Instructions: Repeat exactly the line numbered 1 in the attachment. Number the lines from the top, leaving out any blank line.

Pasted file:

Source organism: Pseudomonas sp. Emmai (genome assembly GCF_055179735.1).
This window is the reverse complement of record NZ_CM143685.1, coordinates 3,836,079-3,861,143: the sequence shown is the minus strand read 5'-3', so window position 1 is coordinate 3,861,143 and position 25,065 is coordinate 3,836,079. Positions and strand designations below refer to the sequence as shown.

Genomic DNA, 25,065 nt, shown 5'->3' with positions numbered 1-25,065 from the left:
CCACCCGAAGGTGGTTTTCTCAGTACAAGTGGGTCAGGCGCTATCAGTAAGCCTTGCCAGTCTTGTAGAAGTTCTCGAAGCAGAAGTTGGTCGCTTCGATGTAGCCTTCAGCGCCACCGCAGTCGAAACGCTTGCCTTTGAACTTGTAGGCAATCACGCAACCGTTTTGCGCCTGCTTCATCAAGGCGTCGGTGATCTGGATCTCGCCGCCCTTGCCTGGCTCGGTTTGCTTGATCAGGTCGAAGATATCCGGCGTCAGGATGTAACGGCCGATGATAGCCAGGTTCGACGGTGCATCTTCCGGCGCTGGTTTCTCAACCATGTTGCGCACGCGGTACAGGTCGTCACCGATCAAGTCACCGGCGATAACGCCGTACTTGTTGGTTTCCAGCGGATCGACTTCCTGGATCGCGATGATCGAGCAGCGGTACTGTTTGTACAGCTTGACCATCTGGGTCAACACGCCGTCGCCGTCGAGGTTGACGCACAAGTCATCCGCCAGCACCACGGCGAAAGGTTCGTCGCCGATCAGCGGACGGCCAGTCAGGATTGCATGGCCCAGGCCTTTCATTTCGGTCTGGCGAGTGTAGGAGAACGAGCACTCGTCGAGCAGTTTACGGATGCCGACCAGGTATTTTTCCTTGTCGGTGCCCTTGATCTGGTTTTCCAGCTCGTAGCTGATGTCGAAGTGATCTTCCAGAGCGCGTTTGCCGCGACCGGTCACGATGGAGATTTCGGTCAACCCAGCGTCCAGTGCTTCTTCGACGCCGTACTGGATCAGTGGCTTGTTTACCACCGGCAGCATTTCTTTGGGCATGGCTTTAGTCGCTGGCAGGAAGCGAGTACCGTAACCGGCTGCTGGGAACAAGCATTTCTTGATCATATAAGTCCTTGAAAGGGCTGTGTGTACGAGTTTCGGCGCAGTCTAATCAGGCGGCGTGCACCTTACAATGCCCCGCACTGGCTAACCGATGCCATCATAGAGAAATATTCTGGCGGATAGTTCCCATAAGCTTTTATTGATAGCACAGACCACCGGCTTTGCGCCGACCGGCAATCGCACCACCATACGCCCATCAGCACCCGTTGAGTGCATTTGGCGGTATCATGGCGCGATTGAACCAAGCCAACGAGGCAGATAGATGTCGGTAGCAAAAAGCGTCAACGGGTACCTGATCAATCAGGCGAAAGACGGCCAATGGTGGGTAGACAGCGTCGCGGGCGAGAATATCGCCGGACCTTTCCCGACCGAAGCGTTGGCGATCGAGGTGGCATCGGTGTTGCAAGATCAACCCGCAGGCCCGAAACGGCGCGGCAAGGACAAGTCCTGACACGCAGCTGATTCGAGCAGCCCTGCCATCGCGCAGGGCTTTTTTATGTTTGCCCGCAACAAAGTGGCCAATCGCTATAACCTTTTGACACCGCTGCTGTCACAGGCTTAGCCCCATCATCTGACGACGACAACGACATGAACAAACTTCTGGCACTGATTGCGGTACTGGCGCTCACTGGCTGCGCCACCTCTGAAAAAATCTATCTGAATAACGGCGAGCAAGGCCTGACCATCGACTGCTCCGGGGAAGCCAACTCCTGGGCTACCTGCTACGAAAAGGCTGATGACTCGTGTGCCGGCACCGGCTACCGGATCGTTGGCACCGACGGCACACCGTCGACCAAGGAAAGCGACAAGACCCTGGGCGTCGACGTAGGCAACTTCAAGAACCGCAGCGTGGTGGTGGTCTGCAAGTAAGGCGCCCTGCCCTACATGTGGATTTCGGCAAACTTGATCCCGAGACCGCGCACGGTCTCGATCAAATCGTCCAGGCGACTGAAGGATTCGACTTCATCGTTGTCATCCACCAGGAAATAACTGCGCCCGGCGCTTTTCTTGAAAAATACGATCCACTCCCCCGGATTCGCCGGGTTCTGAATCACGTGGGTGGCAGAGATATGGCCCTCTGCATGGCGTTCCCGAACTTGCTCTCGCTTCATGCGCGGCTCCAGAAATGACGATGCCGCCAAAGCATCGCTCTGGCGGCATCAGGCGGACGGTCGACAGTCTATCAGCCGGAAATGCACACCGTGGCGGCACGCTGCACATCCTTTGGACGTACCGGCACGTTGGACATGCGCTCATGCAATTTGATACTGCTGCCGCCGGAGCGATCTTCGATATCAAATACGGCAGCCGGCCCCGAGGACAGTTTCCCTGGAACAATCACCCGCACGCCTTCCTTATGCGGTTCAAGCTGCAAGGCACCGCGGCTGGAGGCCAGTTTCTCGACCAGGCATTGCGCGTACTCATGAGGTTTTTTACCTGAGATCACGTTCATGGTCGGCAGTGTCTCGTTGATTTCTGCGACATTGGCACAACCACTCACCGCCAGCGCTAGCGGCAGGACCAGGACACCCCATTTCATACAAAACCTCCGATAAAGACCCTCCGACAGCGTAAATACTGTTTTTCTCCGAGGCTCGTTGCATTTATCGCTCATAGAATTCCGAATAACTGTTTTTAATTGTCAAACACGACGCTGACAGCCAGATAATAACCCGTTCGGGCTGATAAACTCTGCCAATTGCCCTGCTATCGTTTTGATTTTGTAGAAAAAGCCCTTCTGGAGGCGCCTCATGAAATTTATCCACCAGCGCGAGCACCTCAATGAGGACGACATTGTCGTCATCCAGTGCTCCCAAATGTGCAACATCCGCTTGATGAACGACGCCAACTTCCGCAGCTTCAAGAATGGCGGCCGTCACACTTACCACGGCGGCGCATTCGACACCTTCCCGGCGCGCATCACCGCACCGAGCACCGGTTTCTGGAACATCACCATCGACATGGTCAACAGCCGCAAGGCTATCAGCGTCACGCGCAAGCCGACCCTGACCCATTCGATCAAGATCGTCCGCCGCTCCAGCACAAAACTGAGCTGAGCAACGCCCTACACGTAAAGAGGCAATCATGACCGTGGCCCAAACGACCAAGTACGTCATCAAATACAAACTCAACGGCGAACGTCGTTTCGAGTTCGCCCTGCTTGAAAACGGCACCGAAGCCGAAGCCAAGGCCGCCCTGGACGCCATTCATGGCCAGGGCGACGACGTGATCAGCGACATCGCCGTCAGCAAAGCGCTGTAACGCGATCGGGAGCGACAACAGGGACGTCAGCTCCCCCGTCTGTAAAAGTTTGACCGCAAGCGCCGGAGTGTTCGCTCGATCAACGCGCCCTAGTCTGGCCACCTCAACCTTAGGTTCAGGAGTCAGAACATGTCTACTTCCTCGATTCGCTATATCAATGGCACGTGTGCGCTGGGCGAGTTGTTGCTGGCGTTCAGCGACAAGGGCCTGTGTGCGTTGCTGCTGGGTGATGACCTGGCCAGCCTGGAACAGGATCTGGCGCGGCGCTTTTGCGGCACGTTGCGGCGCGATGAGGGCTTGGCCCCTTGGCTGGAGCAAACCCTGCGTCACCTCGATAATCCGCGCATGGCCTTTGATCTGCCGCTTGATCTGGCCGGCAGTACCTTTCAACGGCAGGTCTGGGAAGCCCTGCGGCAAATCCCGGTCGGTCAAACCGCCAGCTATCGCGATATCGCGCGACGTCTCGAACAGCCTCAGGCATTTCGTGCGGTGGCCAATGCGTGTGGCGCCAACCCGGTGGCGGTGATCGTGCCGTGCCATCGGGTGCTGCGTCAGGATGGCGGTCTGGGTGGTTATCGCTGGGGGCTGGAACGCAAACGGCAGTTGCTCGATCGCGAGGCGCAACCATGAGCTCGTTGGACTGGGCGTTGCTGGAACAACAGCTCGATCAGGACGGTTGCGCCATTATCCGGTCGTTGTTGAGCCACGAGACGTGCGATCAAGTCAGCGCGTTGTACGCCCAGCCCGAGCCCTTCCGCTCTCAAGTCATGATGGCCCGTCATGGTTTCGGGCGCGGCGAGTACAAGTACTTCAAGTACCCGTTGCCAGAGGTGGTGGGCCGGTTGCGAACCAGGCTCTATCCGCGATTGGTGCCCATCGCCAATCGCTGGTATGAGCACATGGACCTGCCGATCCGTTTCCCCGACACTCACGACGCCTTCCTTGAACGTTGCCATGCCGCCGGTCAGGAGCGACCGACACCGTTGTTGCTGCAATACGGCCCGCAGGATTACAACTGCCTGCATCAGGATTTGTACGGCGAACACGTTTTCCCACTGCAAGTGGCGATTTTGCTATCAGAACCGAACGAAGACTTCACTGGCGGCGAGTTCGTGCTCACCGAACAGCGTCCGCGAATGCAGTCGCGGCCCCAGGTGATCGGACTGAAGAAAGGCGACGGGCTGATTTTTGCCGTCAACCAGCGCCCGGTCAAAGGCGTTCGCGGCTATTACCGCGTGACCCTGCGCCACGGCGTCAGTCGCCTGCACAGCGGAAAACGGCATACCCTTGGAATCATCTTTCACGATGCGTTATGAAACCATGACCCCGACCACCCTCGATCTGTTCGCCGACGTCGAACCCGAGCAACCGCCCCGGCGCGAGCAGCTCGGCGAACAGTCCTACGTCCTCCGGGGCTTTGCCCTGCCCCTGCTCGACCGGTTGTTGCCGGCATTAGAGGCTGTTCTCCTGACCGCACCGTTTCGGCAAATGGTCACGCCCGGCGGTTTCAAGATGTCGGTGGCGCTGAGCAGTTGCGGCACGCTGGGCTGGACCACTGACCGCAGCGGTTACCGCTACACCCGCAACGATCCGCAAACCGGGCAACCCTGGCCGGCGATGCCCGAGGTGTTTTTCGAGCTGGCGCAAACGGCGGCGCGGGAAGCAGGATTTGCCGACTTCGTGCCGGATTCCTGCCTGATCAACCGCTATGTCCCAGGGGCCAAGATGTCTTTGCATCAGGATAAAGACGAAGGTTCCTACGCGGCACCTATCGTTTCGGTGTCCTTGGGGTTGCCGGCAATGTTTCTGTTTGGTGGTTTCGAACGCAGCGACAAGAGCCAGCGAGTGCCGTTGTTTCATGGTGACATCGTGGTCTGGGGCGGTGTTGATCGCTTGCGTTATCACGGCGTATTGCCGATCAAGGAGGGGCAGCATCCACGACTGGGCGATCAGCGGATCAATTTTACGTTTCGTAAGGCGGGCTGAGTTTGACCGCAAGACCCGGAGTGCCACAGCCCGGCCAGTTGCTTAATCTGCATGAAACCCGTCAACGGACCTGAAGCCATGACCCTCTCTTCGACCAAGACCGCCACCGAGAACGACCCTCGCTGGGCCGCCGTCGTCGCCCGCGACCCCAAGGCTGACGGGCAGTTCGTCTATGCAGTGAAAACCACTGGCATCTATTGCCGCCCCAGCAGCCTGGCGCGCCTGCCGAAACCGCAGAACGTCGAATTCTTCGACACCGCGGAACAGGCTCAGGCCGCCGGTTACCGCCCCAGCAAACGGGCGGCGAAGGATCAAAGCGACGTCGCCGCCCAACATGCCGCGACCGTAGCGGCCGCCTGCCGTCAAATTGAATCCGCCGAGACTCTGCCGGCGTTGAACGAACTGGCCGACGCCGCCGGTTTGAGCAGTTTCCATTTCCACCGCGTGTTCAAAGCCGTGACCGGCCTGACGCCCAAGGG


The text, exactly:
Source organism: Pseudomonas sp. Emmai (genome assembly GCF_055179735.1).